2. 2 Judy March 5, 2010 at 12:52

    Gabriella,

    Thank you! This was perfect Lenten reading to begin my day today!
    A FRIDAY…a day of PENANCE🙂
    I love what you wrote about our “wrong-doing being not what keeps us from God but our PRESENT PERSISTENCE in it”.
    My children are not awake yet this morning, but I will use this as a topic of discussion in our Religion classes today!
    The analogies you drew throughout this wonderful post should be made present to ALL young people (AND adults) who are studying the purpose of self-denial and sacrifice.

    God bless you my friend, for helping us all grow closer to Him in the desert!

  3. 3 anne bender March 6, 2010 at 00:25

    Superb! This post is full of hope for the sinner and those who struggle to maintain their Lenten fast (like me!).

    Thanks so much!

  4. 4 Cinzia March 6, 2010 at 05:16

    This magnificent post is, I believe, not just about lent. It’s about always.

    ” …. but to take so much as to forget that one has either a head or a stomach ……”

    brilliant! just brilliant!

    Gabriella, with your permission I will introduce your posts to several priests in my neighbourhood, and suggest they could use them as “next Sunday’s sermon” material.

    Your posts would be one million times more useful, educational, intelligent, Catholic, informative, interesting and to the point than any sermon I have heard for a very very long time.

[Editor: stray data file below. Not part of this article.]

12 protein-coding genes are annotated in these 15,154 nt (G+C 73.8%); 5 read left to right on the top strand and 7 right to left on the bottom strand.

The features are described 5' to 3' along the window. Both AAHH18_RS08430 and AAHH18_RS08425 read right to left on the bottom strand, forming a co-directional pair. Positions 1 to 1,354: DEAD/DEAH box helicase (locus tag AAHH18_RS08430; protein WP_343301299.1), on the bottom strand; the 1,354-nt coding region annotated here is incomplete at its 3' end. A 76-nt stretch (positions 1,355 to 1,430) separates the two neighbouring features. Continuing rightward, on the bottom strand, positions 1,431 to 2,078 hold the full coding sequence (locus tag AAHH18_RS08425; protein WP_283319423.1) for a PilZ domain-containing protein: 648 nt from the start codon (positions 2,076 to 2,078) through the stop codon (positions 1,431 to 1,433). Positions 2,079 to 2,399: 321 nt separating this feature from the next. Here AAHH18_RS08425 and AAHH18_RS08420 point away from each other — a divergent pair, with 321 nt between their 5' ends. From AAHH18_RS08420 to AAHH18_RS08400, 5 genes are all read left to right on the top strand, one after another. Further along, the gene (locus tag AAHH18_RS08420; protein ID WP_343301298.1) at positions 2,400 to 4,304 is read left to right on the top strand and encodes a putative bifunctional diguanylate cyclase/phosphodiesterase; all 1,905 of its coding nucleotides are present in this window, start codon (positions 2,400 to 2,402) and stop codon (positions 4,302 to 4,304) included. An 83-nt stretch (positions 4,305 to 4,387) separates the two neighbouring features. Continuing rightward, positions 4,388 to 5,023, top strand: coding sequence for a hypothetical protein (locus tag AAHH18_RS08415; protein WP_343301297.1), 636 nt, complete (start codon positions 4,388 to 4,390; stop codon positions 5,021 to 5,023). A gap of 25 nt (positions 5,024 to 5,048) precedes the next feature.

I can see the Holy Spirit quietly at work in this blog. There’s no other explanation to perfection every time.

    • 5 churchmouse March 14, 2010 at 00:24

      I agree, Cinzia. Gabriella’s work is truly inspired.

      This post has eternal truths for us all. Thank you, Gabriella, and may God continue to bless you in your fine work!

  5. 6 Mac Coinnich March 6, 2010 at 10:30

    Cinzia, I’ve already been going to all my priests telling them to connect to this blog –
    Gabriella, you owe me for all this publicity🙂
    I believe Pope JPII used to go about some self-mortification like wearing haircloth..
    http://www.catholicregister.org/content/view/3833/849/

  6. 8 Mary Nicewarner March 7, 2010 at 03:14

    Amen! This post is right on target! I loved the entire thing-from the mortification to how the Lord transforms sinners into great saints. Loving God with all my heart, nothing held back, is my hope and dream🙂

  7. 9 andrea March 7, 2010 at 23:04

    Mortificazione,Rinuncia a se stessi=ammaestramento dell’io (l’io nella giusta misura in rapporto a tutto ciò che lo circonda) Da qui nasce la forza,l’impegno,la lotta,senso della realtà…

    Vizio,Appagamento oltremisura=alimentazione smisurata dell’io (l’io che straripa oltre se stesso,che va al di là della sua misura per poi perdersi,esplodere,disgregarsi nel suo non poter essere ciò che non può essere). Da qui nasce la debolezza,la stanchezza,il sonno esistenziale,la perdita di senso.

    La mortificazione,il giusto equilibrio rende forti non solo nella fede,ma anche nell’animo e nel corpo stesso.

  8. 10 Emily C. Hurt August 11, 2012 at 00:37

    This quote is from Fulton Sheen–please attribute it to him; otherwise this is plagiarism. At least the part: “Our Lord did not repress the biological vitalities of a Magdalene – He merely turned her passion from love of vice to love of virtue. Such a conversion of energies explains why the greatest sinners – like Augustine – sometimes make the greatest saints – it is not because they have been sinners that they love God with their special intensity, but because they have strong urges, violent passions, flowing emotions which, turned to holy purposes, now do as much good as they once did harm.